Dallas-based Sotech Health has submitted the device to the FDA for an emergency use authorization. It’s also seeking regulatory nods in Canada, the United Kingdom and the European Union.
Phillips-Medisize (Hudson, Wisconsin) is readying its global production facilities to keep pace with the anticipated demand for the Sotech Health breath analyzer. A Molex company, Phillips-Medisize has 36 facilities worldwide.
The contract manufacturer boasts that its electronics, product and manufacturing engineers worked alongside the startup’s engineers to ensure intuitive, convenient product operation. They improved on each new product prototype until they reached what they considered to be an easy-to-use, validated product design ready for swift production ramp.
Here’s how it works: A person blows into the handheld device’s disposable mouthpiece for 6 seconds, with a highly sensitive, electrochemical sensor detecting traces of chemicals related to the SARS-CoV-2 virus within 30 seconds. Sotech Health said it has completed 31,000 breath tests using the product.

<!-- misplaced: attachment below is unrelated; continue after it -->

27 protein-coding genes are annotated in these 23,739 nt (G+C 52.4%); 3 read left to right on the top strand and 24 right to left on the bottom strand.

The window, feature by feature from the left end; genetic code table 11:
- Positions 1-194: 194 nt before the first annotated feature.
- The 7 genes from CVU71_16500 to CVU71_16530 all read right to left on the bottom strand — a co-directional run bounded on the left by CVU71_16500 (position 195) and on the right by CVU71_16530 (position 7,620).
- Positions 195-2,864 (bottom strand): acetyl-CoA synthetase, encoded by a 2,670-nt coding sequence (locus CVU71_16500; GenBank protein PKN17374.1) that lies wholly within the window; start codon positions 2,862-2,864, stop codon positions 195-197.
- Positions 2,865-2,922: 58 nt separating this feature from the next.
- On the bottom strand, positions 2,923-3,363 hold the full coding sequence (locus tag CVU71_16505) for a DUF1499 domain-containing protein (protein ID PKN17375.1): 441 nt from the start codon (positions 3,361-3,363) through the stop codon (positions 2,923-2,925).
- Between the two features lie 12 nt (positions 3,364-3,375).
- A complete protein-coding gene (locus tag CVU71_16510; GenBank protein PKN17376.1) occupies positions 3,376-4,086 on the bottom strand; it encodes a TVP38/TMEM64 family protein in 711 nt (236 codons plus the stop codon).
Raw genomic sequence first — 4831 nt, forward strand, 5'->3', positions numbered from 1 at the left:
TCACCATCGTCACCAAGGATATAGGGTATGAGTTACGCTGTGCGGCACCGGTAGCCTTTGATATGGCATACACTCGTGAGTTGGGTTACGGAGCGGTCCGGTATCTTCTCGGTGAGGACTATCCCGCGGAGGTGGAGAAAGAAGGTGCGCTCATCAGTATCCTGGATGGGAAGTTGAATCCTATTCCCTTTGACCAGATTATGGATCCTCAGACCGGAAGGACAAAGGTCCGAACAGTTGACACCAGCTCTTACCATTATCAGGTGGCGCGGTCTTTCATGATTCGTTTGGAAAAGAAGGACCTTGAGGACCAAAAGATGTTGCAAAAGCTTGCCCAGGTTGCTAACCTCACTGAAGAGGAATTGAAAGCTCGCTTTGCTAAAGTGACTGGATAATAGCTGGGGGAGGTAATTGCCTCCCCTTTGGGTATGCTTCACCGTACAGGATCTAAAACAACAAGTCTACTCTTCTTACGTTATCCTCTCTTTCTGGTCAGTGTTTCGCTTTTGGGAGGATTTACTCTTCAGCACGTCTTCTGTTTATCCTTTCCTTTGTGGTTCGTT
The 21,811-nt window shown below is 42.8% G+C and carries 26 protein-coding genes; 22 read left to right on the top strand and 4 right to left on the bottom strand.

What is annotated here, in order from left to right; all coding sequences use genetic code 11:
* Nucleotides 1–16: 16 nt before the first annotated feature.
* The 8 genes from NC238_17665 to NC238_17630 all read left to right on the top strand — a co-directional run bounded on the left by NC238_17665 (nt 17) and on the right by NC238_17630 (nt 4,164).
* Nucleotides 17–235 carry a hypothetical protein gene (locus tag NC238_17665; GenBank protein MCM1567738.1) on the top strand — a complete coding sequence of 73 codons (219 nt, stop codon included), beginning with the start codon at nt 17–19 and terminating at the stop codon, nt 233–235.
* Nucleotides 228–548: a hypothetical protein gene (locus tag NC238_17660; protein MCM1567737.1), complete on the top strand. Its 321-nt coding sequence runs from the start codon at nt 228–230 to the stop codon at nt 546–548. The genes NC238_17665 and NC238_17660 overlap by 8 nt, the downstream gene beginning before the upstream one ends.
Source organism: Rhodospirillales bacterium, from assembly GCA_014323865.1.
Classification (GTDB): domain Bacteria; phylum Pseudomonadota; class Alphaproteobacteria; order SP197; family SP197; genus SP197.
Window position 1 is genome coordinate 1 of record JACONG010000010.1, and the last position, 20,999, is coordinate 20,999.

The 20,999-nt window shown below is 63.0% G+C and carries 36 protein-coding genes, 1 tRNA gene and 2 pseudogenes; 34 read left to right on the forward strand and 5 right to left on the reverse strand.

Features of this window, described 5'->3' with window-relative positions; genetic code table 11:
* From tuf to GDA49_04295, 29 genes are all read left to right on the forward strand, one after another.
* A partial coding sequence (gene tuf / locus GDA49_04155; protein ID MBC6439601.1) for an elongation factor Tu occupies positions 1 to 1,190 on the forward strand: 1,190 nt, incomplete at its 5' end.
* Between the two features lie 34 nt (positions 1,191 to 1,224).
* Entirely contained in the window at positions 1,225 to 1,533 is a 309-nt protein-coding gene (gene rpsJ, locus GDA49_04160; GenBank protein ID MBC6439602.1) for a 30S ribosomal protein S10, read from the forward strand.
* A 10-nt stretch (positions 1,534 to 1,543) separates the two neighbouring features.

Shalini Prasad, a professor of bioengineering at UT Dallas, created the electrochemical sensor technology. Results — along with location, temperature and humidity data — get uploaded to a cloud-based AI, which Sotech Health officials think could help predict the likelihood of future COVID infections in particular geographic locations.
“Our innovative breath analyzer will change the game in COVID-19 detection by quickly and accurately screening people in densely populated settings, such as airports, businesses, cruise lines, schools and stadiums,” Sotech Health founder and CEO Craig Micklich said in a news release.
“Through our collaboration with Phillips-Medisize, we have engineered a solution capable of screening for COVID-19 infection status as fast as it takes someone to walk through a metal detector at an airport or sports stadium. Phillips-Medisize is perfectly positioned to support Sotech Health’s global go-to-market strategies while empowering our efforts to screen for other critical respiratory diseases and conditions in the future, including the flu and pneumonia.”